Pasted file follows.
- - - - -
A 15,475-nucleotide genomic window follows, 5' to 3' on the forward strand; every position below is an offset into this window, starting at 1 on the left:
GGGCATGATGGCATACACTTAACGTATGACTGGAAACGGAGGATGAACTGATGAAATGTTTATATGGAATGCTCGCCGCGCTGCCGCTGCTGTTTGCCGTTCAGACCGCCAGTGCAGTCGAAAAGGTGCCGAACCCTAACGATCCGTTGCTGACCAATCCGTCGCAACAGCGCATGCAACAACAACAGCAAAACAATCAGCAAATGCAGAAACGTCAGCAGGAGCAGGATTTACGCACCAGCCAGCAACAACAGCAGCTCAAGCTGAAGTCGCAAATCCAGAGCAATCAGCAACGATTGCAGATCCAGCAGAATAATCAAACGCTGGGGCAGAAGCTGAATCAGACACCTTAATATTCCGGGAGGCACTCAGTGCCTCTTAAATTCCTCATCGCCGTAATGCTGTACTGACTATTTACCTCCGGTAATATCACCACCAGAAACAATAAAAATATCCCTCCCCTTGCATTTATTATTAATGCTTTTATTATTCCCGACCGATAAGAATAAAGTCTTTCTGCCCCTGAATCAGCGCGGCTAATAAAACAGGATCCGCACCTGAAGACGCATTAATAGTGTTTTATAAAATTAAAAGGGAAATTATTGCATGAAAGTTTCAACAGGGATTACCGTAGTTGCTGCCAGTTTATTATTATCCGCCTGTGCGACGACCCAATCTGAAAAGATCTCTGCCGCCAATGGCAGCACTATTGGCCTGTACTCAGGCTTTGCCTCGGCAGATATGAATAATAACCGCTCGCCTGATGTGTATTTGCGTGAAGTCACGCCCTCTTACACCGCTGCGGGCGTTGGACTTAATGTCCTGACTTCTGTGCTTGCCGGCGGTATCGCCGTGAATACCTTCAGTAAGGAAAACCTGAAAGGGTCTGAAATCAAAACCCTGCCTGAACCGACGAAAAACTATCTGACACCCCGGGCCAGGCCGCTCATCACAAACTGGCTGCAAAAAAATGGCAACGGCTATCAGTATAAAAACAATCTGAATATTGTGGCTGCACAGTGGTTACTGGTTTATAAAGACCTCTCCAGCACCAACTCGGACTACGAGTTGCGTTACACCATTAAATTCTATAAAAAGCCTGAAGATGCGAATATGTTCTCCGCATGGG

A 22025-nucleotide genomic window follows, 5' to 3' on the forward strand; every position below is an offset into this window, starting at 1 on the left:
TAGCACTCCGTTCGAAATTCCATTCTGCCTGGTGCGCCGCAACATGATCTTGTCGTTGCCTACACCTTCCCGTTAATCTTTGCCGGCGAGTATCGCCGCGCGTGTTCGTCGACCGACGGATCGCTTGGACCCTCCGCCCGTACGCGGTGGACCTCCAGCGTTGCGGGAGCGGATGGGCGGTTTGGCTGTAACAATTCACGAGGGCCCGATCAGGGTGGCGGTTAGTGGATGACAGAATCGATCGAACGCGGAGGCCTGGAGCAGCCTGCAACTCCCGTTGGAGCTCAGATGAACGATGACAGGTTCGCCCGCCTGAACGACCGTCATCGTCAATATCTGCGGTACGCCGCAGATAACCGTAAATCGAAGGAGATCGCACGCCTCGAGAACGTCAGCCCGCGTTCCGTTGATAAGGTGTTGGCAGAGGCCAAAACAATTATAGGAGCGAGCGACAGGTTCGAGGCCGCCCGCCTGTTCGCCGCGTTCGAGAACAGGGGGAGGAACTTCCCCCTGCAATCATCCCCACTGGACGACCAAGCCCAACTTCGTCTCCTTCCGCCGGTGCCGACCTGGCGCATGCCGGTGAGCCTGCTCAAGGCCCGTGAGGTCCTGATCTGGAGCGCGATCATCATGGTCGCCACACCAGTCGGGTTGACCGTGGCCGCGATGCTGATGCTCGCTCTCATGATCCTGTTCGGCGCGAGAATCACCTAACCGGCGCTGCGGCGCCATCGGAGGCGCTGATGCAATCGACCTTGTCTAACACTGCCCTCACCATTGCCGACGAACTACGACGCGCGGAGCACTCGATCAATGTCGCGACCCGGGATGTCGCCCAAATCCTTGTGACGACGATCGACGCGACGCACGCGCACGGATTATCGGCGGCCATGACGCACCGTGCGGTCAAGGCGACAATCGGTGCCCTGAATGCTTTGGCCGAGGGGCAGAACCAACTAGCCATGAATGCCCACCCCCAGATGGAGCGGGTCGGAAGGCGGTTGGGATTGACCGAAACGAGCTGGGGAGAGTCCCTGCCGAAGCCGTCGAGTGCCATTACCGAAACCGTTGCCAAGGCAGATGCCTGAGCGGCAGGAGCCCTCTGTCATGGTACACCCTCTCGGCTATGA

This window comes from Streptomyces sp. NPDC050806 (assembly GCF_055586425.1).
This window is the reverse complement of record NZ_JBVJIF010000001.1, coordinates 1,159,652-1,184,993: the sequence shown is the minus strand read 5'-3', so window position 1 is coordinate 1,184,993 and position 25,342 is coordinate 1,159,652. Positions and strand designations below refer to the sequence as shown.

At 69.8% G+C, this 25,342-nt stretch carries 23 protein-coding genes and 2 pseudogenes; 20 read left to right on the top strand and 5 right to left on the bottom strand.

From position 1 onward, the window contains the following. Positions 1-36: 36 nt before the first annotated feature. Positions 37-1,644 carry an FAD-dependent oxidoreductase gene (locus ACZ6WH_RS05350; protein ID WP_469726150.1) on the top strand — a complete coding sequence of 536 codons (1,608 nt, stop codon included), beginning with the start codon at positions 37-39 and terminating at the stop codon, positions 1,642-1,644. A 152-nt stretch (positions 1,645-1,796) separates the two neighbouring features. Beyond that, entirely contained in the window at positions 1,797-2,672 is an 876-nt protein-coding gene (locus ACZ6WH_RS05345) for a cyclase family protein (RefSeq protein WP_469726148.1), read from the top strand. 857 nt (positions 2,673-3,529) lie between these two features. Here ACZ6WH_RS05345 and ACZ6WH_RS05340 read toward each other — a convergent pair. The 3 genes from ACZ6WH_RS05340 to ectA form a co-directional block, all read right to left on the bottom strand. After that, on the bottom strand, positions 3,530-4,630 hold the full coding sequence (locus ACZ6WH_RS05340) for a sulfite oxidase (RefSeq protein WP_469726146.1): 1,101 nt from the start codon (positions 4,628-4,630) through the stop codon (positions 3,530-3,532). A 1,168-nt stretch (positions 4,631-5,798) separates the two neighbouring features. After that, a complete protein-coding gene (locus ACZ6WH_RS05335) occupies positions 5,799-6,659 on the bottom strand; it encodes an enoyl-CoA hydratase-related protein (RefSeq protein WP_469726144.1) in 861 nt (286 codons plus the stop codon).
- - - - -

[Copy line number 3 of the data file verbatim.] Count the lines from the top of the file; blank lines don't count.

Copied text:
A 22025-nucleotide genomic window follows, 5' to 3' on the forward strand; every position below is an offset into this window, starting at 1 on the left: